DEAR BENNY: Our son and his wife want to buy a $600,000 condo and we are prepared to assist. In fact, we are considering lending them all of the sales price. Is this something we can do and avoid any IRS issues? – Calvin
DEAR CALVIN: You and your wife are to be commended for this, but let’s make sure that you do it right.
First, if you want, you can give them some of the money. The annual exclusion for gifts is $14,000 per person; thus, you and your wife can give both of the young ones $56,000 this year. In fact – if you want to – you can gift them $56,000 before the end of this year and another $56,000 early in January 2016.
Under tax law, if you are going to loan more than $10,000, you have to charge interest. Go to “Applicable Federal Rate” (AFR) on the web; each month, the IRS provides various prescribed rates for federal income tax purposes. You are OK if you complying with the AFR rate.
Otherwise, if you do not charge interest – or if the rate is below the AFR – you will have to pay what is known as an “imputed rate”determined by the IRS; I call it “phantom interest” because you have to pay the IRS on money you are not receiving.
I recommend you retain local counsel to guide you through the process. Ethically, that attorney cannot represent you and your son and daughter-in-law, so they may want to consult their own counsel.
You will have the couple sign two important legal documents. The first is a promissory note, which is the IOU that is signed and spells out the amount of the loan, the interest rate, the expiration date, and information as to what happens if they are in default. The second is a deed of trust, which in some states is called a mortgage document. Here, the couple will deed in trust the condo to a trustee you will select, and that document will be recorded among the land records in your county or city. The trustee has one of two functions: release the trust from land records when the loan is paid off, or foreclose on the property if there is a default.
Why would you want to have a deed of trust? From your point of view as the lender, it protects your money should your son go into bankruptcy or have a judgment against him. And while we don’t like to think about such things, there may be a divorce, and this way there will be no question that you are owed the money.
But recording a deed of trust benefits the couple also. If there is a recorded document, the borrowers can deduct for income tax purposes the interest they are paying. If the deed of trust is not recorded, they cannot take those deductions.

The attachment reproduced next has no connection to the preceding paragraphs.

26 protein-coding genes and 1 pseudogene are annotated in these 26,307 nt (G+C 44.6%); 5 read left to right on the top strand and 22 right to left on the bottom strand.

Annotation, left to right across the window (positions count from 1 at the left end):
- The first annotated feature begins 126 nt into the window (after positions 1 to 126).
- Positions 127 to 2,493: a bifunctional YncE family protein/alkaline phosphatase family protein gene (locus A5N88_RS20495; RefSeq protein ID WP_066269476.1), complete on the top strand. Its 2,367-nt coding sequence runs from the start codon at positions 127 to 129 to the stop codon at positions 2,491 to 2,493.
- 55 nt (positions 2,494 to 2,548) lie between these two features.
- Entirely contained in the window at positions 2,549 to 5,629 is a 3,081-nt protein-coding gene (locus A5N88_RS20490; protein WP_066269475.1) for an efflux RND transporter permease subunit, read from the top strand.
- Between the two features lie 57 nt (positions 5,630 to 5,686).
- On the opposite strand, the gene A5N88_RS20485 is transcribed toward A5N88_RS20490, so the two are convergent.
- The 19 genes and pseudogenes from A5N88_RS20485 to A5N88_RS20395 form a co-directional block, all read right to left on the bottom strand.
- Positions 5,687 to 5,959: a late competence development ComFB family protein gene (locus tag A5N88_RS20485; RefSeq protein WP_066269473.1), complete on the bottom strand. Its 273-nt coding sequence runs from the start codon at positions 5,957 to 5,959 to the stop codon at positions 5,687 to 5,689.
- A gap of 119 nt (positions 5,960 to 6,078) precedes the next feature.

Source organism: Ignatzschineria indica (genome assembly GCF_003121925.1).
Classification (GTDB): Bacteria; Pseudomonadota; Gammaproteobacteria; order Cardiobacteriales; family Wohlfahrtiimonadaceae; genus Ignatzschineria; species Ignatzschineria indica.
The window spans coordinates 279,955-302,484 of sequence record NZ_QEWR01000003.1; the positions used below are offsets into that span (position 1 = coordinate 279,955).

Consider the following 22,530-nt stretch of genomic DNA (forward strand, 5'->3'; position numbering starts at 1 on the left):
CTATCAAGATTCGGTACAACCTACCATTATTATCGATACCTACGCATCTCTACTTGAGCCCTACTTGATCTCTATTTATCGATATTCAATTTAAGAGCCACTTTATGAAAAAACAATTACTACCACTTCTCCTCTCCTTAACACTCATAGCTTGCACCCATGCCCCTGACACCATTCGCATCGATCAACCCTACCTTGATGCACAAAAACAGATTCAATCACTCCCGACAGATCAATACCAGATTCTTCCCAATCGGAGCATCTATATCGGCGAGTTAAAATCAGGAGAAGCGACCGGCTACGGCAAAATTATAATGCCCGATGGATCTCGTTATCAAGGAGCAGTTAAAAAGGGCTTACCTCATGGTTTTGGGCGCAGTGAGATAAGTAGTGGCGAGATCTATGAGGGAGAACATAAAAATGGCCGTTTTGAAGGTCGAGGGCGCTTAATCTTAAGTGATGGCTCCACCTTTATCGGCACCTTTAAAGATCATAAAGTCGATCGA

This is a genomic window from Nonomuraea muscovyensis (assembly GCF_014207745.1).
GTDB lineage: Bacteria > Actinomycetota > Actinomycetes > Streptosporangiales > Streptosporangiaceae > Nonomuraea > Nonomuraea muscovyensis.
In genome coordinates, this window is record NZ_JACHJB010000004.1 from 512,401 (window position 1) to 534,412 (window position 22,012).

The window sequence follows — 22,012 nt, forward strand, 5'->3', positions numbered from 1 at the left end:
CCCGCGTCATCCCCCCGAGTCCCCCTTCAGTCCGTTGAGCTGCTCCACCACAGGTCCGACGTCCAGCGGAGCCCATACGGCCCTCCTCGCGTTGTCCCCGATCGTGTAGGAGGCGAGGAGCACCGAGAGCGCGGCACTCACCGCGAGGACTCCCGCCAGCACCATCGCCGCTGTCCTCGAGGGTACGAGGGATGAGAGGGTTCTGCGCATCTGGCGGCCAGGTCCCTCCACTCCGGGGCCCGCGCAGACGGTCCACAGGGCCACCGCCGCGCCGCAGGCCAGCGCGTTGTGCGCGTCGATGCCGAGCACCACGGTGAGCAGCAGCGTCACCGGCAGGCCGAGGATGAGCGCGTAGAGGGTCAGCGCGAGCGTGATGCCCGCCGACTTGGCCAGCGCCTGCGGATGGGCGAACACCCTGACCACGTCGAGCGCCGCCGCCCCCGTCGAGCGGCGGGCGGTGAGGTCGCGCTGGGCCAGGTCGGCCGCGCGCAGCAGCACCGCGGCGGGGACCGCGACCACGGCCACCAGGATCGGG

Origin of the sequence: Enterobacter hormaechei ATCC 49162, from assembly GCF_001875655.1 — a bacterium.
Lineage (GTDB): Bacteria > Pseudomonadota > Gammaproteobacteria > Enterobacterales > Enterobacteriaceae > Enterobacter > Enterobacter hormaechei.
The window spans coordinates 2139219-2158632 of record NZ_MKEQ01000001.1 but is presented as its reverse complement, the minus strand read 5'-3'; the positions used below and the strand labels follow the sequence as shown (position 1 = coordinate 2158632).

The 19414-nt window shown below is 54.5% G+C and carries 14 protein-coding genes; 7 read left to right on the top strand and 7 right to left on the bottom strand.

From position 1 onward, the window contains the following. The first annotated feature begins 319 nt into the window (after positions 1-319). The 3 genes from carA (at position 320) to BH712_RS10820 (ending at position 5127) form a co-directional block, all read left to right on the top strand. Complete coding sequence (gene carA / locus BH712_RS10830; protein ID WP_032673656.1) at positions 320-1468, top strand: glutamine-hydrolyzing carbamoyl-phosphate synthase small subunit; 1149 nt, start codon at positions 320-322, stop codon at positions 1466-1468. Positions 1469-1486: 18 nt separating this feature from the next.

Your attorney should be able to walk you through the steps.
DEAR BENNY: I am 83 years old and in poor health. I own a condominium worth about $400,000, with a mortgage of $76,000 and a home equity loan of $76,000. Will my son be able to assume those loans after I die? His credit is not good. But if he can take over those loans, the amount he currently pays in rent will be approximately the same as the payments on those loans. – Conchita
DEAR CONCHITA: Yes, your son will be able to assume the two loans. Most current loans have what is known as a “due on sale” clause, which simply means that if you transfer title to anyone, the bank has the right to call the entire loan immediately due and payable. But back in 1982, Congress enacted the Garn-St.Garmain Act, which does not allow lenders to call loans due based on a number of situations. One such situation is a transfer to a relative resulting from the death of a borrower.
But property ownership, even in a condo, can be more expensive then renting. For example, did you factor in the condo fee you have to pay? What about insurance? What about special assessments that the association may impose down the road?
You and your son should sit down and do the numbers; be realistic. If he can’t afford the condo, he can sell it after your death. He will get the stepped-up basis, so if he sells if for $400,000, he will not have to pay any capital gains tax. By your calculations, not including selling costs such as real estate commissions or seller credits, he should be able to walk away with at least around $250,000.
Benny Kass is a practicing attorney in Washington, D.C. and in Maryland. He is not providing specific legal or financial advice to any reader. He wants readers to e-mail him, but cannot guarantee a personal response. He can be reached at: email@example.com.